There will be golf Thursday at Congressional Country Club at 7 a.m., and it will continue till nearly 8 in the evening. Some of it will be unsightly. The Blue Course has sand in its bunkers in which balls can turn into gophers, burying deep. It has tee boxes pushed up against the fences of the property, and a large golf course has grown simply humongous. It has grass shaved down to the length of Berber carpet, all the better to roll shots into waiting streams, ponds and beds of pine straw.
Look out over the first hole — a pleasing, flowing dogleg left, not terribly long or overly daunting — and the 111th U.S. Open might seem to get off to a lovely, relaxing start. The relaxation, though, will last all of a shot or two, if that. The U.S. Open is about so many things — par, pain, rough, rage — that there is no mistaking it for the dozens of other easy-as-a-Sunday-morning events that fill up golf’s calendar from winter to fall.
“There’s nothing friendly about the U.S. Open,” said former champ Johnny Miller. “This is for tough guys. There’s guys that are sort of made to win a U.S. Open. There are some guys that maybe kind of luck into winning a U.S. Open, but not too many guys can look you right in the eye and say, ‘I can win it.’ ”
Four of the last six winning scores in U.S. Opens were even par — or worse. In those six years, a total of seven players have broken par over four rounds. The last regular PGA Tour event with a winning score of even par or worse? That would be 1995. In last week’s PGA Tour event, no fewer than 37 players broke par.
There is nothing like the Masters, of course. Augusta National is revered, and veterans know each swale as well as they know the crags in their own faces. But take the mind-set from the first major of the year, throw it into Bizarro World, and that might approximate what’s needed at the Open.
“The thought process from the get-go on each tee box at Augusta National is to hit the ball as hard and as far as you can, and worry about the next shot later,” said Phil Mickelson, a three-time Masters champ. “Here the whole process is just to. . . minimize the miss.”
Because, heaven knows, there will be misses. Defending champion Graeme McDowell, who won his first major a year ago at Pebble Beach, tweeted earlier this week that he enjoyed his practice round at Congressional immensely before slyly adding the hashtag, “#par.” He knows something about it: He won with a four-round score of 280 — level par. Never is that score embraced so heartily as at the U.S. Open. That, too, means bogeys must be accepted, and larger numbers must be forgotten swiftly.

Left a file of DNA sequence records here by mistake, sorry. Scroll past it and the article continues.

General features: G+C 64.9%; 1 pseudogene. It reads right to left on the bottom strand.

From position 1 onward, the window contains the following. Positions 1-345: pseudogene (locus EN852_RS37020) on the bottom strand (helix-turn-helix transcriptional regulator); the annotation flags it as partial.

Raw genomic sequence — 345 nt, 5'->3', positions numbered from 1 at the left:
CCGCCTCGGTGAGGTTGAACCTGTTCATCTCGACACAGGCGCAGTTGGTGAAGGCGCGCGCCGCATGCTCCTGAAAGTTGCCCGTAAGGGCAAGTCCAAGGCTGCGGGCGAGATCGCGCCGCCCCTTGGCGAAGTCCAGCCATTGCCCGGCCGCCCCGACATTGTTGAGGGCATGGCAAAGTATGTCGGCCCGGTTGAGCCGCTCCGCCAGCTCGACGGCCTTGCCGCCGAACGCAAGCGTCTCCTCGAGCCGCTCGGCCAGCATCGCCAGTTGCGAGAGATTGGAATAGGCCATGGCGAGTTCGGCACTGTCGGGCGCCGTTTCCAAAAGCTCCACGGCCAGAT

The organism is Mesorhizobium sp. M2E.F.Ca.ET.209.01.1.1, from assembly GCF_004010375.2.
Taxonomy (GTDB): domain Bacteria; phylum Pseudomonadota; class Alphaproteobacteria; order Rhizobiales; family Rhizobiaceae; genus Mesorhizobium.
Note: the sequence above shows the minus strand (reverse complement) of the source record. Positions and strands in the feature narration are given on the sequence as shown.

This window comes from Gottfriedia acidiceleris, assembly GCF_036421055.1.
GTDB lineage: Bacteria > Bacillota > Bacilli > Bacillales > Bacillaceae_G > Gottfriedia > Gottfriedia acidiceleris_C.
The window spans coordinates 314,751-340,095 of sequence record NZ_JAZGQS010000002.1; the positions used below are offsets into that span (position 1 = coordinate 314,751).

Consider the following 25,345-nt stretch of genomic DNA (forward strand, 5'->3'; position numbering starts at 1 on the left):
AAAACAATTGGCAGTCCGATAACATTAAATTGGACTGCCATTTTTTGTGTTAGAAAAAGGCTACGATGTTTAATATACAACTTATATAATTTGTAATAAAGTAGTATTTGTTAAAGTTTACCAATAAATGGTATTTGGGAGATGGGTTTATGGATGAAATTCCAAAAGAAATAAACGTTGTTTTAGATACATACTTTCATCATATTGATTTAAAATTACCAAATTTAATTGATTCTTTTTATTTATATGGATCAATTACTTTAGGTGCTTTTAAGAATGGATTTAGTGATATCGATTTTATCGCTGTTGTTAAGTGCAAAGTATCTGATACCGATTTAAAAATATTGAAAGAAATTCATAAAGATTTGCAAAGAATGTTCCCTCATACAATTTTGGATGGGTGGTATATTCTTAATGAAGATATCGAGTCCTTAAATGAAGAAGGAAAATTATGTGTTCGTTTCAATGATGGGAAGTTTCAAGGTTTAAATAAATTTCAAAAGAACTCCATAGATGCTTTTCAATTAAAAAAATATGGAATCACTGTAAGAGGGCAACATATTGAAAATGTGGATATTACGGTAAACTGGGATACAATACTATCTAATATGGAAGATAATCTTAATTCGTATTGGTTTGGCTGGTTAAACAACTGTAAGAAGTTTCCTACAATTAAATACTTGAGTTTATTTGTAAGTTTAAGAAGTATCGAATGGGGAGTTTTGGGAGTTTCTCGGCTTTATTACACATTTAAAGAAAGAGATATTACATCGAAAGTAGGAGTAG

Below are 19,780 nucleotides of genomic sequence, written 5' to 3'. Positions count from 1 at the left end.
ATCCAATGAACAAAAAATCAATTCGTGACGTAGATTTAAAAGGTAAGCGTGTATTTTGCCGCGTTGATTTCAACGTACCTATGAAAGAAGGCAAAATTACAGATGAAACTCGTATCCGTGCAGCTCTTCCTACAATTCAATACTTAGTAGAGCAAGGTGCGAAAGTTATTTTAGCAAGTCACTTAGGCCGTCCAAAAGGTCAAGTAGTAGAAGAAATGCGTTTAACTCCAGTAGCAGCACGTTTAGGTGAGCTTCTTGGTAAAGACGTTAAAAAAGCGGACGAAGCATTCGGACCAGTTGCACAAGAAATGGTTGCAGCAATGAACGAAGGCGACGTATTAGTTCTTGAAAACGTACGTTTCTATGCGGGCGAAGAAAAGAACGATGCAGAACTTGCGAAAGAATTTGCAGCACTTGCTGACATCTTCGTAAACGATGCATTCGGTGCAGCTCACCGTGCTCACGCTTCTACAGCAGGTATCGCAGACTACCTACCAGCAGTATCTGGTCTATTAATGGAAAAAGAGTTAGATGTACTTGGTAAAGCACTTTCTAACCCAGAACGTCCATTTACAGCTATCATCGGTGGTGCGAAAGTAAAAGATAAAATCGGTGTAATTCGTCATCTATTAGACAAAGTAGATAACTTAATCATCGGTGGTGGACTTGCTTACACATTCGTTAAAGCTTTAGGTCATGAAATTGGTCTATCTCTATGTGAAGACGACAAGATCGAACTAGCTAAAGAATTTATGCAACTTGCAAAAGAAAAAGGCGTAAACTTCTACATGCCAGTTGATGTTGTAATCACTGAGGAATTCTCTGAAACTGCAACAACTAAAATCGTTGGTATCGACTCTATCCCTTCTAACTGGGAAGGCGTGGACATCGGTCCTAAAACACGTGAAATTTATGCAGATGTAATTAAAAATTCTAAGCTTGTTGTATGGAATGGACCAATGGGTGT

“If you can make double instead of making triple, that’s great,” said Lee Westwood, the world’s second-ranked player. “If you can make bogey instead of making double, that’s fantastic. It’s almost like [the] credit is one less birdie you need if you can make that three- or four-footer when you need it.”
That will be true at Congressional, where the U.S. Golf Association has set up a course that will offer players several places in which they may fire at a flag, all while understanding the ramifications of a mistake. The hoity-toity USGA philosophy goes like this: “We want well-executed shots rewarded and poorly executed shots penalized.” A rough translation: Do something dumb, and you’re . . . well, you’re in trouble.
“The idea is, particularly on Sunday,we want to see some swings in scoring.” USGA Executive Director Mike Davis said.
Davis’s approach to setting up Congressional defines the modern U.S. Open, a blueprint he first established in 2006. The rough won’t compare to that which lined the fairways when the Blue Course hosted the 1997 Open. That was six or seven inches long, and there was simply no way to advance the ball to the green if a tee shot was errant by even 18 inches. Now, in spots at Congressional, there are three separate cuts of rough. Hit it slightly off line, and you’re in slight trouble. Hit it further off line, and you’re in further trouble.
Mickelson said of Congressional, “I think it’s a wonderfully fair test,for such a difficult, long test.”
That is the other defining characteristic of both the course and the tournament. In the 14 years since it last hosted the Open, Congressional has become something of the Gumby of golf courses, stretched to its max. It played at 7,213 yards back then. The scorecard this week says 7,574 yards — the second-longest Open track in history, behind only Torrey Pines in 2008.
“ ‘Big’ is the word,” said Tom O’Toole, the chairman of the USGA’s championship committee. “That’s the operative reference.”
Strangely, though, length might not be what’s necessary to win.
“Someone asked me yesterday, ‘What type of player does this favor?’ ” McDowell said. “I’m still trying to work that out. But it’s certainly not a bomber.”
During the AT&T National, the latest iteration of the PGA Tour stop that calls Congressional home, the sixth hole plays as a difficult par 4, with a green protected by water on the right. Davis, though, had a new tee constructed, lengthened it to 555 yards, and made it a par 5 — meaning the USGA, in theory, made a score closer to par easier to attain.
But is par attainable? If it is, it will be because someone endures the four longest days in golf, and all the angst and anger that comes with it.
“The most pressure-packed tournament of the year is the U.S. Open,” Miller said. “I don’t know why it is. It’s just, everything about the Open is sort of meant to be the toughest test. The guys know it, and they know that people have trouble reining it in. It’s the toughest championship there is.”